Check out full review of And the Mountains Echoed on Goodreads:

We may give lip service to "reinventing ourselves," but it is a truism that people want and expect us to do what we do best in life. Nowhere is this more evident than in the arts. If a certain genre of book, music, or movie makes someone famous, fans will want more of that. Once an author, musician or director tries “crossing over” into something new and different, he or she risks alienating as many old fans as gaining new ones. But to stick with the tried-and-true—and keep doing the same thing over and over—is stifling for an artist (and ironically invites its own brand of criticism—that he or she has become stale and unimaginative. Hence, that other sad truism, "damned if you do; damned if you don’t").

I have nearly finished reading Khaled Hosseini’s latest novel, And The Mountains Echoed. Hosseini really spread his wings in this one, not only through his somewhat arbitrary choice of locales and time periods, but in the sheer number of characters. So many people (and perspectives) to keep track of! So many physical features and quirky personalities! And so many interconnections that aren’t immediately obvious! The book review that appeared a few Sundays ago in my local newspaper was less than laudatory when it came to the sections set in Paris, Greece, and California. Perhaps I was influenced by that review, because I found my attention faltering a bit, my unswerving devotion to my favorite author wavering ever so slightly like a leaf in a pleasant but barely perceptible breeze. I felt as though Hosseini had left to explore the world and had come back with a boxload of exotic presents—only not all of them had been chosen with me in mind.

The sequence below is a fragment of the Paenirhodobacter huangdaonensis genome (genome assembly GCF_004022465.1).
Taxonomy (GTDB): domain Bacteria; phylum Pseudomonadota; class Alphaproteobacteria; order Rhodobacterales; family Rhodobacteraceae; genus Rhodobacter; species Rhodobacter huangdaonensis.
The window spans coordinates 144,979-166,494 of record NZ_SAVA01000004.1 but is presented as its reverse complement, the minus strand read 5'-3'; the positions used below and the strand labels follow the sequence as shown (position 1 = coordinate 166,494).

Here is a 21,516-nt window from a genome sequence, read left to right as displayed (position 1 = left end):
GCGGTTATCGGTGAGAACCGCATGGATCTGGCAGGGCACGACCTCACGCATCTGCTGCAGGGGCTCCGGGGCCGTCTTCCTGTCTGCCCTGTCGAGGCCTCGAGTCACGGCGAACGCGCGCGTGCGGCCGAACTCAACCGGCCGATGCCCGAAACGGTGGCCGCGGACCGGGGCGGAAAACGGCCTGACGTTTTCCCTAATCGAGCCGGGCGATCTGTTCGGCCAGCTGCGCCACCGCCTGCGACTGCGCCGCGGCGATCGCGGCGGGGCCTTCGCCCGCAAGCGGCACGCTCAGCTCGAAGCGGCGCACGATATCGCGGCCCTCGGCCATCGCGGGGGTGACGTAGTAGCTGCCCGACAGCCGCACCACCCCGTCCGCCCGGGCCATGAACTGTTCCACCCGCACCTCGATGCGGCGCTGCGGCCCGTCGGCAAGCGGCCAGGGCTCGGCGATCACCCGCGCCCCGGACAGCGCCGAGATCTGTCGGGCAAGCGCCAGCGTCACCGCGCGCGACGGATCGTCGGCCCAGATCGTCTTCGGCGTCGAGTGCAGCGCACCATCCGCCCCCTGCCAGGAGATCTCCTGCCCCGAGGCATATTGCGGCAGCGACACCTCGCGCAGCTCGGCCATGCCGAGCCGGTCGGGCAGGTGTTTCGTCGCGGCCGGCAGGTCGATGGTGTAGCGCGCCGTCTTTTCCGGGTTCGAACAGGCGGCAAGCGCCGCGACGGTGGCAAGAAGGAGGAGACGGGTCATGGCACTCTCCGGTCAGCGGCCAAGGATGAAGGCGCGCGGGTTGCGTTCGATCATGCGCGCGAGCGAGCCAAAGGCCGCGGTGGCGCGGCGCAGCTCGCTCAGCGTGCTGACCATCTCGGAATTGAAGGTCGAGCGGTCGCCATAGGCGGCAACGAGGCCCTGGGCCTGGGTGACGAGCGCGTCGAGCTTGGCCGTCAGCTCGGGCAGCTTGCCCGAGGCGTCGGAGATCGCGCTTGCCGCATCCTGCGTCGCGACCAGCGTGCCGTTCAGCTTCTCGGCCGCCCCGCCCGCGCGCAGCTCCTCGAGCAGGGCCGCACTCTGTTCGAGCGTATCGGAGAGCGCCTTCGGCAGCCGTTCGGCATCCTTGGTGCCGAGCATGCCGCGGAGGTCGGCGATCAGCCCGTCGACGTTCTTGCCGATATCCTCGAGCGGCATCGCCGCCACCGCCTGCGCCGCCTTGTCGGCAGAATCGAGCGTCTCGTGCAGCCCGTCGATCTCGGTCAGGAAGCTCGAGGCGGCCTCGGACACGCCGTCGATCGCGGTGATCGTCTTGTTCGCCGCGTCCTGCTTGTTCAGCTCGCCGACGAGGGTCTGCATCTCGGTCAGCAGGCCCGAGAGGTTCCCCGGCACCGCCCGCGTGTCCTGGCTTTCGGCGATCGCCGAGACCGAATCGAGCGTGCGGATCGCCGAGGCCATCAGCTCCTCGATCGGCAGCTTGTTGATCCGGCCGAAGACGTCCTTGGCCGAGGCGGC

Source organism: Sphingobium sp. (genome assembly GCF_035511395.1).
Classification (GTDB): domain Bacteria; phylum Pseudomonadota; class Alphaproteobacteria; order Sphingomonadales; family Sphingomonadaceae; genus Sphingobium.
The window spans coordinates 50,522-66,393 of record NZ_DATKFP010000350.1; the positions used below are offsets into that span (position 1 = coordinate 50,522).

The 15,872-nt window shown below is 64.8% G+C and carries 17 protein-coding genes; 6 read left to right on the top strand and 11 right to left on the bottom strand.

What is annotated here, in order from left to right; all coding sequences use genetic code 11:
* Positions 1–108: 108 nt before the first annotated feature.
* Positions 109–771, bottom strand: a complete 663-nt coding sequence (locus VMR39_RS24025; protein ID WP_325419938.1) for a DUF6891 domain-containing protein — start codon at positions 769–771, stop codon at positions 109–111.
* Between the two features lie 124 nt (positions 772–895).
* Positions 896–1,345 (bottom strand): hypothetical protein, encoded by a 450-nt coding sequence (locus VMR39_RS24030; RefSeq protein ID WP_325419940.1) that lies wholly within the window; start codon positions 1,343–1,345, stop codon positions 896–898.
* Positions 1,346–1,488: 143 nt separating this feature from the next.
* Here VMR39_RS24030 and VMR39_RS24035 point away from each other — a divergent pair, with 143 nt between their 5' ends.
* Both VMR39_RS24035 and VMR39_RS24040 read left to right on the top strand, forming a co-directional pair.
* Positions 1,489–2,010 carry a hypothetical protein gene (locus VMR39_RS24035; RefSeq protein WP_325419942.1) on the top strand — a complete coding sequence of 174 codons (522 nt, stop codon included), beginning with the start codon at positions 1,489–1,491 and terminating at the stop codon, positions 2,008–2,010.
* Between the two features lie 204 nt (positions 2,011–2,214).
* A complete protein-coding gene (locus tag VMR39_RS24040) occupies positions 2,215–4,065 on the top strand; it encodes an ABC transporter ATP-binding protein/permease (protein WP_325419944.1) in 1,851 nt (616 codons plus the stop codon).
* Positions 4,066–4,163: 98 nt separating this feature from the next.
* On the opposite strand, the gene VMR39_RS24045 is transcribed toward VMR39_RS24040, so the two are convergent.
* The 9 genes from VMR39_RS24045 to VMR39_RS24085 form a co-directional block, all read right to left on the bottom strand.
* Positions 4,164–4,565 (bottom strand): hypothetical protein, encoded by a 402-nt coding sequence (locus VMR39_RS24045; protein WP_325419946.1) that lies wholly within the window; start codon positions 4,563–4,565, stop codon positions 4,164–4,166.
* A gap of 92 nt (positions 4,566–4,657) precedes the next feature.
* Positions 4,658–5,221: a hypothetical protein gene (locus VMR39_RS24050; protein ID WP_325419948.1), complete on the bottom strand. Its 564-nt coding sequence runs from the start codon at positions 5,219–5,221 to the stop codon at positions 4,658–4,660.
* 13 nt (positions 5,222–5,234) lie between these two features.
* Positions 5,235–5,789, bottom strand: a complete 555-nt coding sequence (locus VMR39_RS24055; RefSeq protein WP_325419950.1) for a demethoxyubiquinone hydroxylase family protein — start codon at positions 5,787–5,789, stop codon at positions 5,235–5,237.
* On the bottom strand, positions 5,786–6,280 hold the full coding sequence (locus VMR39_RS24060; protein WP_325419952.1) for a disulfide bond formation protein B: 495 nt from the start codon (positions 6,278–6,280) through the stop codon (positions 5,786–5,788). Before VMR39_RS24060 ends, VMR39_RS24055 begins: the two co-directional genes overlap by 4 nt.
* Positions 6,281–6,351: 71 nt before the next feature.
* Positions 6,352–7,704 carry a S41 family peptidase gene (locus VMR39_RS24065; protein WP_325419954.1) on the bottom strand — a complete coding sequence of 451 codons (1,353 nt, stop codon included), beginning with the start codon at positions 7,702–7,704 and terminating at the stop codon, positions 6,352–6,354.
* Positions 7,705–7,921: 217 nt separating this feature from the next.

A part of me wanted him to feed me more of what I had come to expect of him. Those unfamiliar story lines at first seemed like digressions; they lacked the characteristic richness, color, and raw emotion so typical of Hosseini’s work—and so evident in the early chapters (which, like his first two novels, are set in Afghanistan). But to keep a writer imprisoned in a comfortable, familiar niche will eventually render him tiresome; no matter how beautiful his work, it will always be more of the same. (Not coincidentally I believe, this notion of personal expansion, self-discovery and escape are recurrent themes found throughout Hosseini’s latest novel—themes we could all stand to examine and relate to our own lives.)

But by the end, Hosseini was back in full force, if in an entirely different dimension. It was like reconnecting with a close friend who’d gone away for a time, then returned home slightly altered. Some ephemeral kinship was lost during this separation, even though we'd communicated via less-than-perfect means like email and Skype. But once we reconnected in full frontal mode, the bonds of closeness and familiarity were still there, and had been all along, even though my friend had grown in ways I hadn't expected.

Hosseini is clearly a brilliant and inspired writer, possessed of a sensitivity, poetry, and spiritual intimacy rarely found in men. So I am squarely behind his latest attempt to expand his (and our) literary horizons. Having now proven his talent and vision twice over, he has earned the right to stretch his legs—and his pen. I hope to someday be able to say the same of myself.